Academic journal article Canadian Journal of Urban Research

The Deteriorating Economic Welfare of Canadian Immigrants

Academic journal article Canadian Journal of Urban Research

The Deteriorating Economic Welfare of Canadian Immigrants

Article excerpt

Abstract

Both the low-income and the earnings gap between immigrants and the Canadian born are observed to have increased, particularly for recent immigrants. While the incidence of low income fell among the Canadian born during the 1990s, it increased among immigrants in all education and age groups, and from most "non-traditional" source countries. In Canada's major cities virtually all the increase in low-income rates during the 1990s was concentrated among the immigrant population.

The deterioration in immigrant economic welfare occurred despite policy changes designed to select individuals with greater potential contribution to the Canadian economy. We find that changes in immigrant characteristics accounted for roughly one-third of the increase in the gap. Decreasing economic returns to foreign work experience and education also played a large role.

Keywords: Immigrants, poverty, earnings, integration, immigration.

Resume

Cet article analyse la recente augmentation du taux de pauvrete et l'ecart salarial entre les immigrants et les Canadiens nes pendant les deux dernieres decennies. Alors que le taux de pauvrete a diminue parmi les Canadiens nes au cours des annees 1990, il a toutefois augmente parmi les differents groupes et categories d'immigrants (i.e. niveau d'education, tranches d'age etc.) et parmi les immigrants des pays source non traditionnels. L'on constate egalement que l'augmentation du taux de pauvrete dans les villes principales du Canada pendant les annees 1990 est concentree parmi la population d'immigrants.

Ainsi l'on constate une deterioration des conditions economiques des immigrants malgre les changements de la politique d'immigration au Canada basee sur la selection d'immigrant en fonction de leur contribution potentielle au developpement economique. D'une part, nous constatons que ces changements (caracteristiques de selection d'immigrants) representent environ un tiers de l'augmentation de l'ecart salarial et du taux de bas salarie. D'autre part, la diminution de retours economiques de l'experience de travail a l'etranger et le niveau d'education a egalement contribue a la deterioration des conditions economiques des immigrants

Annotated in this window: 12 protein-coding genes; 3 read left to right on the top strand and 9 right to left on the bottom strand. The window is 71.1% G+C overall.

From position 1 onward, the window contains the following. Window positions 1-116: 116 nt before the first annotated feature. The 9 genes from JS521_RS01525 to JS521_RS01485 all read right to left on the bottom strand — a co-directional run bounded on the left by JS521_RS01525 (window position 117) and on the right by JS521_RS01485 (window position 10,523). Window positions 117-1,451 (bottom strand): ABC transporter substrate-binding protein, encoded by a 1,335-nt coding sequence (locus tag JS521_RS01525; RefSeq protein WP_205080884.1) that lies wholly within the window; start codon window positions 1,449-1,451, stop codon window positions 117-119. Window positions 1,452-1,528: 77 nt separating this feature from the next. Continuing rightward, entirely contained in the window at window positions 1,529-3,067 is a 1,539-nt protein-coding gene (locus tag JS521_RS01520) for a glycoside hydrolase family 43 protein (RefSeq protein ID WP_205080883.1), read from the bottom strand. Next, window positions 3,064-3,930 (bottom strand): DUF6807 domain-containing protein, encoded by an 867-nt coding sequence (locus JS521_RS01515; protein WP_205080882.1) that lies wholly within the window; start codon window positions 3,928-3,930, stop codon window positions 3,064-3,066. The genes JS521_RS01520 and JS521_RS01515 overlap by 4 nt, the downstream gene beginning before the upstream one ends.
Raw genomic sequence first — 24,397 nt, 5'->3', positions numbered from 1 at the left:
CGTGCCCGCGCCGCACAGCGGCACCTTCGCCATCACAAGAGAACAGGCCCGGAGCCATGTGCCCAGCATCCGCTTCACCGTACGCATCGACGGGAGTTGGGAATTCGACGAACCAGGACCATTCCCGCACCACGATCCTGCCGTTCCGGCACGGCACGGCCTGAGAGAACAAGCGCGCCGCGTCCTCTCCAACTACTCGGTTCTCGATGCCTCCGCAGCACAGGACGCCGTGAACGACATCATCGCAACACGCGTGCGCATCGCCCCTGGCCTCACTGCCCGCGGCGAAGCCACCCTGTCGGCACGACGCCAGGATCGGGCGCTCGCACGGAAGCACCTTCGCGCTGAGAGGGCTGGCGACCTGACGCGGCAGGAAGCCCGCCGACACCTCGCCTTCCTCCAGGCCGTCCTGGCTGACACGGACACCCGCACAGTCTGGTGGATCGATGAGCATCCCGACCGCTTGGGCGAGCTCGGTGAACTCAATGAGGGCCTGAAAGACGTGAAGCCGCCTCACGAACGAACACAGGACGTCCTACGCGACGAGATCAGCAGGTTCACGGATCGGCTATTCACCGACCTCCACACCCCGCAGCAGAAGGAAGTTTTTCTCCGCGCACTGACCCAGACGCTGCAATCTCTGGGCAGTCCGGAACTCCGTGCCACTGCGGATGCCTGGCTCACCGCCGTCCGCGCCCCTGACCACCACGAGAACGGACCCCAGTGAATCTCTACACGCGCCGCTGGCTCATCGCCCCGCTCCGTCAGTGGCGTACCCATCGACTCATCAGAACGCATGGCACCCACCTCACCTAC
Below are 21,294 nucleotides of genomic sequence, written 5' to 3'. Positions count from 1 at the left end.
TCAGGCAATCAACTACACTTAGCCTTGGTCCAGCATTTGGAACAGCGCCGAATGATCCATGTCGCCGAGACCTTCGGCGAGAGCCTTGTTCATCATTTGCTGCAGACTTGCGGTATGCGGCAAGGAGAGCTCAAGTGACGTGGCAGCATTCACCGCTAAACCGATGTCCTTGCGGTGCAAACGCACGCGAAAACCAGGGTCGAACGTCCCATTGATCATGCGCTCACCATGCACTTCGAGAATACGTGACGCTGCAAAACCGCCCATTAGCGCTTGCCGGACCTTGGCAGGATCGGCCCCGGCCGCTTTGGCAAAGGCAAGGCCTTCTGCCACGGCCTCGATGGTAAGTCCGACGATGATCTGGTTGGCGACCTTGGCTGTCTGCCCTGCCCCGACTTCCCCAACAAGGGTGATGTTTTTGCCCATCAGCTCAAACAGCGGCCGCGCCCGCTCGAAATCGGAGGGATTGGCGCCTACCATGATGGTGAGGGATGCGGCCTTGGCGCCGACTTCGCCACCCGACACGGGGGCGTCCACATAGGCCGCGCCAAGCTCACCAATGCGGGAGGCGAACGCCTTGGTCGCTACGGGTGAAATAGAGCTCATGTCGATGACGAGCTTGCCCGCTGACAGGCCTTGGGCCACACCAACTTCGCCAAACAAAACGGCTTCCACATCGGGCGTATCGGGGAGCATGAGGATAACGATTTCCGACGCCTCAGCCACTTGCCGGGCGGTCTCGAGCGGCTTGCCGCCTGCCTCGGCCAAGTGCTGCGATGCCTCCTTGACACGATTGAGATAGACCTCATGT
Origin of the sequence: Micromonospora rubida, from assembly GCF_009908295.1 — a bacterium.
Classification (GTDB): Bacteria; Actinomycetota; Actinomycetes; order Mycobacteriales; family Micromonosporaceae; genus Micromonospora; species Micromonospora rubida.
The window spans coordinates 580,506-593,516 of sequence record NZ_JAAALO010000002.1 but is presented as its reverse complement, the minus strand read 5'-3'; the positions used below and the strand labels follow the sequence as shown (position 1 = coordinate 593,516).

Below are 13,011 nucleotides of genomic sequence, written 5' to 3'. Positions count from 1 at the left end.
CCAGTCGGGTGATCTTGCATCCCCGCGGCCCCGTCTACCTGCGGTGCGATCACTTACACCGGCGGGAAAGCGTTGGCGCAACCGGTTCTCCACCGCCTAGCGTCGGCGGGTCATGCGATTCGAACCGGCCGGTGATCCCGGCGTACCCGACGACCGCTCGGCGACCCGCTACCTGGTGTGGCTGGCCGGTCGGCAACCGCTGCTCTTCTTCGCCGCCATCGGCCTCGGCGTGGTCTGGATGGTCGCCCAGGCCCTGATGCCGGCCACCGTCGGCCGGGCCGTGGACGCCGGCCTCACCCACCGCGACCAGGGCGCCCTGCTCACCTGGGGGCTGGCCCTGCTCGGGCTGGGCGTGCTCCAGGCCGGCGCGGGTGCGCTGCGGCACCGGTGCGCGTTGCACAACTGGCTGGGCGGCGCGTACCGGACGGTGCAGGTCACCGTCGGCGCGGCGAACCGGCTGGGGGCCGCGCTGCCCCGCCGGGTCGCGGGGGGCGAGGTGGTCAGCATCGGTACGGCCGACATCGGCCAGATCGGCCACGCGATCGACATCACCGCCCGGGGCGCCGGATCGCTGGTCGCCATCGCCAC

Mots cles : immigrants, pauvrete, remuneration, integration au travail

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Host countries, such as Canada, look to the skills and initiative of immigrants to promote economic growth. In the "knowledge-based" economy, host countries are increasingly seeking highly educated workers to drive economic growth. Immigrants, particularly the highly educated, look to the host country for opportunities to use their skills and abilities to achieve high economic standards of living. However, if immigrants are unable to convert their training to productive use, the expectations of both the host country and the arriving immigrants will not be met. Immigrant contributions to the host country, which are central to the economic justification for relatively open immigration policies, may not be fully realized. In light of these considerations, there is significant concern regarding the deteriorating economic outcomes among recent immigrants to Canada over the past two decades.

Immigrants arriving in Canada during the late 1990s were highly educated. In 2001, fully 42 percent of "recent" immigrants (those who arrived in Canada within the last five years) had a university degree, and an historically high 54 percent of these immigrants entered Canada under the "economic" admissions class. Only 31 percent were in the family class. The situation was very different twenty years earlier. In 1981, only 19 percent of recent immigrants had degrees. During the early 1980s, 37 percent of immigrants entered Canada under the "economic" class and 43 percent entered in the family class. Immigrants of the late 1990s were increasingly selected for their potential contributions to the Canadian economy. …

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